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PUBLIC HEALTH
A Site Selection Web Exclusive, August 2017
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Who's Moving Most

Data on how often you relocate your body could be valuable to those who want to locate companies in healthy places.

PUBLIC HEALTH
Hong Kong — shown here with Swire Pacific Ltd.'s Taikoo Place commercial campus in the foreground — appears to be as full of physical activity as it is commerce and trade.
Photo courtesy of Swire

by ADAM BRUNS

If you're into data, then have we got a motherlode for you. You don't even have to walk anywhere to access it. But it might be better for you and for your community's health outcomes if you did.

In July, an NIH-funded team published a study in the journal Nature based on analysis of 68 million days of minute-by-minute step recordings from 717,527 anonymous users of the smartphone app Azumio Argus, a free app for tracking physical activity and other health behaviors. Their motivation? What they call a global pandemic of physical inactivity.

Participation spanned 111 countries, but the researchers focused their study on 46 countries, each with at least 1,000 users. Of those, said an NIH release, 90 percent of users were from 32 high-income countries and 10 percent were from 14 middle-income countries. The study was led by Scott L. Delp, Ph.D., James H. Clark Professor of Bioengineering and director of the Mobilize Center at Stanford University, an NIH Big Data 2 Knowledge Center of Excellence.

Figure 6

Graphs courtesy of Mobilize Center at Stanford University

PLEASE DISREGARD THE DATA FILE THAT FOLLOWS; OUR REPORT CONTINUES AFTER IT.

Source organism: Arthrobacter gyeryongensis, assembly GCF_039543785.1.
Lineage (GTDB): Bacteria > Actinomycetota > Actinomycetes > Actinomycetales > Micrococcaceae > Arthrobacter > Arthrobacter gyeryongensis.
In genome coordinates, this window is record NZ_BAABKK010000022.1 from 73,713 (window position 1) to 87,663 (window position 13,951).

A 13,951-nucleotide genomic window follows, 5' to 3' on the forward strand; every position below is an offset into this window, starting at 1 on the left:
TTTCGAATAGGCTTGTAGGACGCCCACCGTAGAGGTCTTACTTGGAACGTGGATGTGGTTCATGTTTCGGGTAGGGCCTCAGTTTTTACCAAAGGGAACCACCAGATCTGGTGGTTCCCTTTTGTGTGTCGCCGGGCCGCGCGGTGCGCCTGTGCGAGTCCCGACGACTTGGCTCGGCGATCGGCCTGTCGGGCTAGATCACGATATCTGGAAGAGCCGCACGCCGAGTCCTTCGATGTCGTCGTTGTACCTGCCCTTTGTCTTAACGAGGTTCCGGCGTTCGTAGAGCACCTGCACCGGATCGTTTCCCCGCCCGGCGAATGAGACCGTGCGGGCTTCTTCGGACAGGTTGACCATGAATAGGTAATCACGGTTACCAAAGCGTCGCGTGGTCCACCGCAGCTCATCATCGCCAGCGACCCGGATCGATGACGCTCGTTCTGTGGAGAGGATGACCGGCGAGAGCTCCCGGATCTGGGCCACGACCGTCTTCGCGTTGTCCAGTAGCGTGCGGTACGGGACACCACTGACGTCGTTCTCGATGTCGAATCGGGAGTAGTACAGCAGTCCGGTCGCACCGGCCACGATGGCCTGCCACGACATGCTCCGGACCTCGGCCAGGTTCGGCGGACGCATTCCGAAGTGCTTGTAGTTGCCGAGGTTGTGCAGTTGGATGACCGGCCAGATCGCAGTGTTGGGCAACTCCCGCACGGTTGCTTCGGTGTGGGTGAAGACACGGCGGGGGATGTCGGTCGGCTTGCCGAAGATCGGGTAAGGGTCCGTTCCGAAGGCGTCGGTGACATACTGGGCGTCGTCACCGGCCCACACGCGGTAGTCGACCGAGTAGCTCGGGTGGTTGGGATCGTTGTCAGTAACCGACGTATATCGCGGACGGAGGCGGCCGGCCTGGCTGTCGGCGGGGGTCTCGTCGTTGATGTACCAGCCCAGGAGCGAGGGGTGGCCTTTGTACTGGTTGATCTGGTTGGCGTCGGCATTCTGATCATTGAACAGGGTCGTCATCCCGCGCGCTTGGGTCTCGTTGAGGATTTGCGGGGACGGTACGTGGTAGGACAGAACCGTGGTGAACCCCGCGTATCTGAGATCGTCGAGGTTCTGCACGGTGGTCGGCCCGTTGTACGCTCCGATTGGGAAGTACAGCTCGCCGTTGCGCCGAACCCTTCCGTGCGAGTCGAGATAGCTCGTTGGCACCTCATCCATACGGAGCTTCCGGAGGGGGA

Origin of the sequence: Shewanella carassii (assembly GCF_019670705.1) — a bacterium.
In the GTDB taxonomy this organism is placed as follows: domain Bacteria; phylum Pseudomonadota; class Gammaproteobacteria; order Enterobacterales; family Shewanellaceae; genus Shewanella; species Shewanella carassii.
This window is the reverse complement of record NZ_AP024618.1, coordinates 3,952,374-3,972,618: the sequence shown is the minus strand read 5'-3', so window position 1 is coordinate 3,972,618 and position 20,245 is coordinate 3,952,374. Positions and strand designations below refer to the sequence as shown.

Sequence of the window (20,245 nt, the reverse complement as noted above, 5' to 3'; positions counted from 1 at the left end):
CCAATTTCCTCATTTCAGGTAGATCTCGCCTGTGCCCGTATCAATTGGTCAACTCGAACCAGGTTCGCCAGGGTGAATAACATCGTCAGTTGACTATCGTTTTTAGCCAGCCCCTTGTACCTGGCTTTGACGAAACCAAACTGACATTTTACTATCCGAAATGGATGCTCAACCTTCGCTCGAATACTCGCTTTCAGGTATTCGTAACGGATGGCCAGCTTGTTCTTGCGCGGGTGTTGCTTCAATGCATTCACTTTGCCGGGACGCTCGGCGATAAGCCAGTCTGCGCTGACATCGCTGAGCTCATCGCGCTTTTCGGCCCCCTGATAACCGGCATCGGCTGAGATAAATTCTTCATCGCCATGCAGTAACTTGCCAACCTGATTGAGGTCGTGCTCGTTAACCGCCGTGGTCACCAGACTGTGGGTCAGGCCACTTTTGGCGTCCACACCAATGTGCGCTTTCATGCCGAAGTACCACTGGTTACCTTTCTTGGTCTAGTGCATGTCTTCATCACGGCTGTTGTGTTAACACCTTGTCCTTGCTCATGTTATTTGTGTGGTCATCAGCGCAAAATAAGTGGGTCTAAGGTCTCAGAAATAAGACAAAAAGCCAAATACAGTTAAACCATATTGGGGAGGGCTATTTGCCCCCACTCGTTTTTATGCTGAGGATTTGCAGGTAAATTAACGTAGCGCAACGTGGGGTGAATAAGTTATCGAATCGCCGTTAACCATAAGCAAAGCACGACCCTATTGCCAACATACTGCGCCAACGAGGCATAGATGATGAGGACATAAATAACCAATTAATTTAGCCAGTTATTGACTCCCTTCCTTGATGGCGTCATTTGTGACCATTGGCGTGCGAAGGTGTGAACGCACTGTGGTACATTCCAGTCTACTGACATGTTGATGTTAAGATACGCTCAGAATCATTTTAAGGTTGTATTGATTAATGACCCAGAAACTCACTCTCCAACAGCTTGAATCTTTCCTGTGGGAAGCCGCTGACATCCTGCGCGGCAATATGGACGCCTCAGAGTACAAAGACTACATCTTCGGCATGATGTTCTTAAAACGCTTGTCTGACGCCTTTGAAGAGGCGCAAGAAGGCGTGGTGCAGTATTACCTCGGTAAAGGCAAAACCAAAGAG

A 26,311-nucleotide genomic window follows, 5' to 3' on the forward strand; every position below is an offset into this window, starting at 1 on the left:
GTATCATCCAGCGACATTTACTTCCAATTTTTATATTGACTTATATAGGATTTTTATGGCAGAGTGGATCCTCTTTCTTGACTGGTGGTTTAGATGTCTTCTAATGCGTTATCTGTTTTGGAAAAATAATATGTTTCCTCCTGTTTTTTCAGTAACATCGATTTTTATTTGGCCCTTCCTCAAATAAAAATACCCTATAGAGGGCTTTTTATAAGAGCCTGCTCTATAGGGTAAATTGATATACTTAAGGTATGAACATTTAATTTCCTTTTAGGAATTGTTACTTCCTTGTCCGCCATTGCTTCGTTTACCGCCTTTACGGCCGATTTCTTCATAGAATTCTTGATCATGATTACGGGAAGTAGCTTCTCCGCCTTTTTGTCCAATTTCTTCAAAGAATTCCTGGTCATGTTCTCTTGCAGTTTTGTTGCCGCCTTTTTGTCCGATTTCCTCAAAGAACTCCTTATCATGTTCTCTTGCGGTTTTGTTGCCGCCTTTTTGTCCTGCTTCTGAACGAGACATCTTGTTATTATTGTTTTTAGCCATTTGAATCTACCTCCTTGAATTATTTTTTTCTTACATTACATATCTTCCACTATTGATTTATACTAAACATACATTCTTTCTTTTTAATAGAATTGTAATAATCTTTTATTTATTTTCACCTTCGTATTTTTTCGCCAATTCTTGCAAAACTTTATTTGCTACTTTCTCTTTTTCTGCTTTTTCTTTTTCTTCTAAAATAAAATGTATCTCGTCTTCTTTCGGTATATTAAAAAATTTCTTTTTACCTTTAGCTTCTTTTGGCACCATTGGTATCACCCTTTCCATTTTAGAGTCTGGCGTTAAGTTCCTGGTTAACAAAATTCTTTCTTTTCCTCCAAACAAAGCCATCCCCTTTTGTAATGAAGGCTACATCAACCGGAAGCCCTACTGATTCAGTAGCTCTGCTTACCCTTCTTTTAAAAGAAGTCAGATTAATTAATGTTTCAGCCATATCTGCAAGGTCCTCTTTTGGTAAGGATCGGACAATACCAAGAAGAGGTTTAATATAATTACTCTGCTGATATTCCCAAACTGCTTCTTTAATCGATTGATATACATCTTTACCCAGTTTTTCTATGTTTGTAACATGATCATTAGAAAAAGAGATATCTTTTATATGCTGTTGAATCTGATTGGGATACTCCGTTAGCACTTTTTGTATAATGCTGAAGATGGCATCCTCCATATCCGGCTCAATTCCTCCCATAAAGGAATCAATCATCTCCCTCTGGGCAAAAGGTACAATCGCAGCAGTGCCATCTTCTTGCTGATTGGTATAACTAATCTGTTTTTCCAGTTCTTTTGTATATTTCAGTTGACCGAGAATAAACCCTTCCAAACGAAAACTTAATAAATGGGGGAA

"The study is 1,000 times larger than any previous study on human movement," said Delp. "There have been wonderful health surveys done, but our new study provides data from more countries, many more subjects, and tracks people's activity on an ongoing basis in their free-living environments versus a survey in which you rely on people to self-report their activity. This opens the door to new ways of doing science at a much larger scale than we have been able to do before."  

Figure 4

In addition to the step records, the researchers accessed age, gender, and height and weight status of users who registered the smartphone app. They used the same calculation that economists use for income inequality — called the Gini index — to calculate activity inequality by country. (You can access the full data at Stanford here.)

"In regions with high activity inequality there are many people who are activity poor, and activity inequality is a strong predictor of health outcomes."
— Scott L. Delp, Ph.D., James H. Clark Professor of Bioengineering and director of the Mobilize Center at Stanford University

Globally, the average user recorded about 5,000 steps per day. The data reflected the degree of difference, or inequality, for activity among people within a given country. "By comparing countries with more uniform activity patterns and those with unequal activity, certain patterns and health dynamics emerged," said the NIH. "For instance, countries with the greatest activity inequality are also the countries with the greatest obesity problem. Individuals in the five countries with the greatest activity inequality are nearly 200 percent more likely to be obese than individuals from the five countries with the lowest activity inequality."

Those "bottom five" may surprise you, or may not: In last place was Saudi Arabia, with an activity inequality index of 32.5. Next worst were, in order, Australia (30.4); then Canada, Egypt and the United States, all tied at 30.3. Where is physical activity the most uniform and, by inference, general physical activity and health more uniformly good? Here are the top 10 and ties:

1

Hong Kong

22.2

2

China

24.5

3

Sweden

24.6

4

South Korea

24.7

T5

Czech Republic
Japan

24.8

7

Singapore

24.9

T8